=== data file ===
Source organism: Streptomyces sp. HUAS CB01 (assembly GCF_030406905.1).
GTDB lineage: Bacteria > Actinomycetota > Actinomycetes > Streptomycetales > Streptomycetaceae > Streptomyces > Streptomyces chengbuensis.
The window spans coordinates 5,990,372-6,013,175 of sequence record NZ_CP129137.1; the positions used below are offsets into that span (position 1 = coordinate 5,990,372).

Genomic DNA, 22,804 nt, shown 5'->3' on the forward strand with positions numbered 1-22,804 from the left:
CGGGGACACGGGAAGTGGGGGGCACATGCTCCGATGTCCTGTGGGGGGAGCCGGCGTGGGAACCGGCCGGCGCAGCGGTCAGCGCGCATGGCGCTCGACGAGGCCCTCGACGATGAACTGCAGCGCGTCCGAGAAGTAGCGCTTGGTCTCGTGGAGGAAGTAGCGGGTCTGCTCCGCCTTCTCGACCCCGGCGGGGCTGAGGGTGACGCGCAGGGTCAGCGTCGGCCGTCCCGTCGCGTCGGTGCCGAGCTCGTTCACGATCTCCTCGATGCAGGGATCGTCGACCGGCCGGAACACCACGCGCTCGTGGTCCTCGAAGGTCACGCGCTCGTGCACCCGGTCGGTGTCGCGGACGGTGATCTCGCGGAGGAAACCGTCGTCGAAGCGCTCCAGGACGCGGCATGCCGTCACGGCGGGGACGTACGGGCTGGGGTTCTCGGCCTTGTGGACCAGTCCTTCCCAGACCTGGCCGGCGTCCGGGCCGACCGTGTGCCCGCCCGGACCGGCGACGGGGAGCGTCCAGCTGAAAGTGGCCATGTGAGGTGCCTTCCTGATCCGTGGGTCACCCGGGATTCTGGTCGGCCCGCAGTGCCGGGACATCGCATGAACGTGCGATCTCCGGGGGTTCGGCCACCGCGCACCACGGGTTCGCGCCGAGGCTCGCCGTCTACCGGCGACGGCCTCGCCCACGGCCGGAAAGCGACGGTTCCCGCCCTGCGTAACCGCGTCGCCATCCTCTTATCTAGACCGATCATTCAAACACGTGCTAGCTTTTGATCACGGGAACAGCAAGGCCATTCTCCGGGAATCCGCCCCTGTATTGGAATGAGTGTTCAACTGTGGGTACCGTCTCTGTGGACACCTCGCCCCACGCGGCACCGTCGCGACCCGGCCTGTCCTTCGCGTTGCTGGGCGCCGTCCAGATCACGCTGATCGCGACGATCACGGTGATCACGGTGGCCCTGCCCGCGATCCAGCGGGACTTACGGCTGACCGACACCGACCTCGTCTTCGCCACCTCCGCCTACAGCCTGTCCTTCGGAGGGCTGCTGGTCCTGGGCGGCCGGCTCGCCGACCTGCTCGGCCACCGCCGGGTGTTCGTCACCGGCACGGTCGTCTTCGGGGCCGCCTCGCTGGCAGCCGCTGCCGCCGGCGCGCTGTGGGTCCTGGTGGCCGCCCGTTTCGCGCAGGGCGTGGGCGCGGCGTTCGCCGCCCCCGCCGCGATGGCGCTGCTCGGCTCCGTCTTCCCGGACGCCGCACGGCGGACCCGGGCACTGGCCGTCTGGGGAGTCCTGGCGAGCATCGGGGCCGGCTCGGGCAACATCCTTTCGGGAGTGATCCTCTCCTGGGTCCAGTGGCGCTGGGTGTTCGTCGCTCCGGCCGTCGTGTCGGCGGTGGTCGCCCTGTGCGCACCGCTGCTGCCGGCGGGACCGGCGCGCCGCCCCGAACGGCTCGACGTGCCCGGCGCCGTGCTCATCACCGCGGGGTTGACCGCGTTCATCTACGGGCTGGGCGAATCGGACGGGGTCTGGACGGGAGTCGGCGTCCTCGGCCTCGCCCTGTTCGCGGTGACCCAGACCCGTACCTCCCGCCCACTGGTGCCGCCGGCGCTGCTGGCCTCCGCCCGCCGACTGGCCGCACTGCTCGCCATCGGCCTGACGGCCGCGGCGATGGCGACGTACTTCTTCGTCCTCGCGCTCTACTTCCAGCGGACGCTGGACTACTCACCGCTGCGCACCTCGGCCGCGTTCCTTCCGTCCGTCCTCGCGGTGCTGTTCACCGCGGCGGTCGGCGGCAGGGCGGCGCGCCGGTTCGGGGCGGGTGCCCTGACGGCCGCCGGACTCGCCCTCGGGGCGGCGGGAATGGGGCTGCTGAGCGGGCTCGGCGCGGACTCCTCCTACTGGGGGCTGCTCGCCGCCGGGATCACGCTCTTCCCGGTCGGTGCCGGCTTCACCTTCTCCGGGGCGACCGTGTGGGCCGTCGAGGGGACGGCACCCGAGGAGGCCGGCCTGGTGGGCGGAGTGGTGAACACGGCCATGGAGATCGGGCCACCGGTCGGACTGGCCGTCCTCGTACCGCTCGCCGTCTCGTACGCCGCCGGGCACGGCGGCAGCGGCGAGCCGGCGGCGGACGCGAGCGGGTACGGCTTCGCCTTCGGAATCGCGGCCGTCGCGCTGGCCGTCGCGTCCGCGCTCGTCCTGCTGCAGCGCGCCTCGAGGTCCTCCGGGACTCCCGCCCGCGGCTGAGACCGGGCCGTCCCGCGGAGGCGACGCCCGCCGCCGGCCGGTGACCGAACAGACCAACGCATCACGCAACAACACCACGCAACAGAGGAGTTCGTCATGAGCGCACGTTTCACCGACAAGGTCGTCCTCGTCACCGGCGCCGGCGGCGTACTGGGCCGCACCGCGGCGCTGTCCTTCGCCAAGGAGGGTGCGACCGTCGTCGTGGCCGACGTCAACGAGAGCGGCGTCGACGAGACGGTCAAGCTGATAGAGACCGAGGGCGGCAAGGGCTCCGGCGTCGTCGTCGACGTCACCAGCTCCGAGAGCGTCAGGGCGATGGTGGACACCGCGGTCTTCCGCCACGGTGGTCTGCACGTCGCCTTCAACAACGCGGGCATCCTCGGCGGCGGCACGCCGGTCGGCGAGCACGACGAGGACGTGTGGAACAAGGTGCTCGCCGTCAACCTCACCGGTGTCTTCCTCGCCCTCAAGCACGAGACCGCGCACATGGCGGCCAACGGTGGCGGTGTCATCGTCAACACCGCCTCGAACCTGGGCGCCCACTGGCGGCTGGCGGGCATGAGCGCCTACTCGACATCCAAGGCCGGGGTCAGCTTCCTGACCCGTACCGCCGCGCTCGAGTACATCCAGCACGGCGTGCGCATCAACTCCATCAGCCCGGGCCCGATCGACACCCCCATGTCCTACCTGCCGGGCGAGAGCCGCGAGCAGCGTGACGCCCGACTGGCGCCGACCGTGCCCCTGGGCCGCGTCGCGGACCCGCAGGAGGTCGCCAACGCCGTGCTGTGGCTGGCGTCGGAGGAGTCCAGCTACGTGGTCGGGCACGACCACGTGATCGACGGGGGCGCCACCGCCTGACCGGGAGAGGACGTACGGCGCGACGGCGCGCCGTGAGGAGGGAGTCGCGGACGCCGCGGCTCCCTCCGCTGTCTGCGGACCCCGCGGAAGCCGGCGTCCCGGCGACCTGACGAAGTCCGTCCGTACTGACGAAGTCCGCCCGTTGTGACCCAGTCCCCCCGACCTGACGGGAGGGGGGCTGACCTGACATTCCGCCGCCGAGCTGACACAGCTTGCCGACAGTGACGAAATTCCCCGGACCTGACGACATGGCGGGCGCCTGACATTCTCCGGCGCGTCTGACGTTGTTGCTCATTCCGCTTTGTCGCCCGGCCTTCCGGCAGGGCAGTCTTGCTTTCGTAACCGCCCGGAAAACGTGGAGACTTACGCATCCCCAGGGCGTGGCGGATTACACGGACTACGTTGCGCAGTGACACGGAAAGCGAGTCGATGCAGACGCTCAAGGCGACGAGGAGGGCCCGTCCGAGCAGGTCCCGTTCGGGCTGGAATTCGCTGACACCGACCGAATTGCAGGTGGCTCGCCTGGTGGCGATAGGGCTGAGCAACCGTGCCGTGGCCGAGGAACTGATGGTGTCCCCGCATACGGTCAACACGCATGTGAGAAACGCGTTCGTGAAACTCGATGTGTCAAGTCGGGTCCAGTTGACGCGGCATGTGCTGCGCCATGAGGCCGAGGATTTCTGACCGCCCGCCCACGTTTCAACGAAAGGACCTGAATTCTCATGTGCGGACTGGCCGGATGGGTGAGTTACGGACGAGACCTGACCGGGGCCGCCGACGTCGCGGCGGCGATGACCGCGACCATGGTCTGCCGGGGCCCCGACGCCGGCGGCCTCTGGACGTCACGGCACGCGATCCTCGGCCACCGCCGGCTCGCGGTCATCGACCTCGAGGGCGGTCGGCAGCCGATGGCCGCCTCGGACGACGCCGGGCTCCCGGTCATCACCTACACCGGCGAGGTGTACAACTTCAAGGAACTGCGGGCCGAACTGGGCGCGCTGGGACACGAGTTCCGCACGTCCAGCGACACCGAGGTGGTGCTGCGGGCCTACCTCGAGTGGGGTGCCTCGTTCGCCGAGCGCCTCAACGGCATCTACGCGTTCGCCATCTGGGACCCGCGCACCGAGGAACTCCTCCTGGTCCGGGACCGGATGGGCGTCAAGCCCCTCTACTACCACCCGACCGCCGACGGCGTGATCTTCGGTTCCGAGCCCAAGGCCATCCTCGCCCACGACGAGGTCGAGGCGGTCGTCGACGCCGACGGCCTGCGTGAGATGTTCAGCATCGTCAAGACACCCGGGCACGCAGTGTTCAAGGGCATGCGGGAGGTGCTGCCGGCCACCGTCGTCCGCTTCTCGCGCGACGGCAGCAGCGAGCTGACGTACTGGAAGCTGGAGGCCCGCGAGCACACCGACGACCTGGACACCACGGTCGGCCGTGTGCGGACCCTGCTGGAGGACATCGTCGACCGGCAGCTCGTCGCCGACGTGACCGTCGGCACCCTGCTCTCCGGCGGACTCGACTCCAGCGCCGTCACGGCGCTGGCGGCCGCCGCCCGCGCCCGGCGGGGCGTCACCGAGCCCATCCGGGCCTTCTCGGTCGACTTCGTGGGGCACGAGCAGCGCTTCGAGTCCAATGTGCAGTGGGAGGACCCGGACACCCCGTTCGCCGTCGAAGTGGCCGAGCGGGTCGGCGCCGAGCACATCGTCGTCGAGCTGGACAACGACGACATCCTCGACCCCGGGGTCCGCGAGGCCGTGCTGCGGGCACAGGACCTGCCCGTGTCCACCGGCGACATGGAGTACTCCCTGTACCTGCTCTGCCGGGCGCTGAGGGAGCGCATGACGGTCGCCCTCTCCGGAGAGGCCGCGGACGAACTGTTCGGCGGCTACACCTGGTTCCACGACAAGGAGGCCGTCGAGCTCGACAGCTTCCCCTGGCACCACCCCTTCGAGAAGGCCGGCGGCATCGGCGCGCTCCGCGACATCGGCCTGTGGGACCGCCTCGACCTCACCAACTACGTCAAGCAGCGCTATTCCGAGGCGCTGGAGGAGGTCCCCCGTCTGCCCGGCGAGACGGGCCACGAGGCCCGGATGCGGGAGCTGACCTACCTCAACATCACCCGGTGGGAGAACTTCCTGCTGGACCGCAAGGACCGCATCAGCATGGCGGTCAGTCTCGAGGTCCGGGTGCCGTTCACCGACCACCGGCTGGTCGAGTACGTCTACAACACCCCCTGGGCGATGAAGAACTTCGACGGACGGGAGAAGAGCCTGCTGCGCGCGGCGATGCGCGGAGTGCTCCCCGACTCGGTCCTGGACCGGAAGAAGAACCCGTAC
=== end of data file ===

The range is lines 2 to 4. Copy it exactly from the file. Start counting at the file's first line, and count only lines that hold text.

GTDB lineage: Bacteria > Actinomycetota > Actinomycetes > Streptomycetales > Streptomycetaceae > Streptomyces > Streptomyces chengbuensis.
The window spans coordinates 5,990,372-6,013,175 of sequence record NZ_CP129137.1; the positions used below are offsets into that span (position 1 = coordinate 5,990,372).

Genomic DNA, 22,804 nt, shown 5'->3' on the forward strand with positions numbered 1-22,804 from the left: